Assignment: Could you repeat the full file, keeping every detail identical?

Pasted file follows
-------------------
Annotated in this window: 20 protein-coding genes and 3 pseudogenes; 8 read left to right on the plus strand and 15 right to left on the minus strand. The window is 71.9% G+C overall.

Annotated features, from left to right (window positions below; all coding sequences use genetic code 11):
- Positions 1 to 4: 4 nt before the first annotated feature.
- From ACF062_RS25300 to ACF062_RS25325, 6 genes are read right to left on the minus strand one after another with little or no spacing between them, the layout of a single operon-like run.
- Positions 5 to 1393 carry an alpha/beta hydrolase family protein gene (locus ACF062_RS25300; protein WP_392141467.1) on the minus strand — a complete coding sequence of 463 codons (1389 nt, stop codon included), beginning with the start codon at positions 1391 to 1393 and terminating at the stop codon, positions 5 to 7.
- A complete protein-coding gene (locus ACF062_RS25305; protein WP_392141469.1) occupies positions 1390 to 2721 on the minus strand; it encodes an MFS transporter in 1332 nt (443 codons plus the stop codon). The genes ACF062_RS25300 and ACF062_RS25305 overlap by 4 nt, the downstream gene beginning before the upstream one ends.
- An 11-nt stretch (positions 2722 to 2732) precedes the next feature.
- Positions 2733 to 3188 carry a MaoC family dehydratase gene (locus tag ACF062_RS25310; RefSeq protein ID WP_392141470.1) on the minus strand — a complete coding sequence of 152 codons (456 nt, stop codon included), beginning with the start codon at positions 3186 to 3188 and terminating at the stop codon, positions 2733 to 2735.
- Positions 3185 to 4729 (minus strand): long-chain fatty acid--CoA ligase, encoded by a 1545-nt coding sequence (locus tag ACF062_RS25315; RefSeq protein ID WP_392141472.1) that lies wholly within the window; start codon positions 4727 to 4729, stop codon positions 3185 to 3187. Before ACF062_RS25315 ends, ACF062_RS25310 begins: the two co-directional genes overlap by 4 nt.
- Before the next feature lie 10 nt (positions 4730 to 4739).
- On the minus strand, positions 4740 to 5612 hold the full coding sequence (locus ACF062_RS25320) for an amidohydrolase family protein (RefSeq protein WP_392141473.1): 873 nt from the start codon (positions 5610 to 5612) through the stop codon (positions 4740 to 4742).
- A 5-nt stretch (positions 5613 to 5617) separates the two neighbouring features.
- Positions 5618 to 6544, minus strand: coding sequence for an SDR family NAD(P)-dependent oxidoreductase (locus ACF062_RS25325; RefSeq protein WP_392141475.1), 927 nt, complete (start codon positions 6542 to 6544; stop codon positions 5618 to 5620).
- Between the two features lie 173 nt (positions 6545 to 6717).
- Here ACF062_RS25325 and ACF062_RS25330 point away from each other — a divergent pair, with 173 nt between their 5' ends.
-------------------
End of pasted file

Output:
Annotated in this window: 20 protein-coding genes and 3 pseudogenes; 8 read left to right on the plus strand and 15 right to left on the minus strand. The window is 71.9% G+C overall.

Annotated features, from left to right (window positions below; all coding sequences use genetic code 11):
- Positions 1 to 4: 4 nt before the first annotated feature.
- From ACF062_RS25300 to ACF062_RS25325, 6 genes are read right to left on the minus strand one after another with little or no spacing between them, the layout of a single operon-like run.
- Positions 5 to 1393 carry an alpha/beta hydrolase family protein gene (locus ACF062_RS25300; protein WP_392141467.1) on the minus strand — a complete coding sequence of 463 codons (1389 nt, stop codon included), beginning with the start codon at positions 1391 to 1393 and terminating at the stop codon, positions 5 to 7.
- A complete protein-coding gene (locus ACF062_RS25305; protein WP_392141469.1) occupies positions 1390 to 2721 on the minus strand; it encodes an MFS transporter in 1332 nt (443 codons plus the stop codon). The genes ACF062_RS25300 and ACF062_RS25305 overlap by 4 nt, the downstream gene beginning before the upstream one ends.
- An 11-nt stretch (positions 2722 to 2732) precedes the next feature.
- Positions 2733 to 3188 carry a MaoC family dehydratase gene (locus tag ACF062_RS25310; RefSeq protein ID WP_392141470.1) on the minus strand — a complete coding sequence of 152 codons (456 nt, stop codon included), beginning with the start codon at positions 3186 to 3188 and terminating at the stop codon, positions 2733 to 2735.
- Positions 3185 to 4729 (minus strand): long-chain fatty acid--CoA ligase, encoded by a 1545-nt coding sequence (locus tag ACF062_RS25315; RefSeq protein ID WP_392141472.1) that lies wholly within the window; start codon positions 4727 to 4729, stop codon positions 3185 to 3187. Before ACF062_RS25315 ends, ACF062_RS25310 begins: the two co-directional genes overlap by 4 nt.
- Before the next feature lie 10 nt (positions 4730 to 4739).
- On the minus strand, positions 4740 to 5612 hold the full coding sequence (locus ACF062_RS25320) for an amidohydrolase family protein (RefSeq protein WP_392141473.1): 873 nt from the start codon (positions 5610 to 5612) through the stop codon (positions 4740 to 4742).
- A 5-nt stretch (positions 5613 to 5617) separates the two neighbouring features.
- Positions 5618 to 6544, minus strand: coding sequence for an SDR family NAD(P)-dependent oxidoreductase (locus ACF062_RS25325; RefSeq protein WP_392141475.1), 927 nt, complete (start codon positions 6542 to 6544; stop codon positions 5618 to 5620).
- Between the two features lie 173 nt (positions 6545 to 6717).
- Here ACF062_RS25325 and ACF062_RS25330 point away from each other — a divergent pair, with 173 nt between their 5' ends.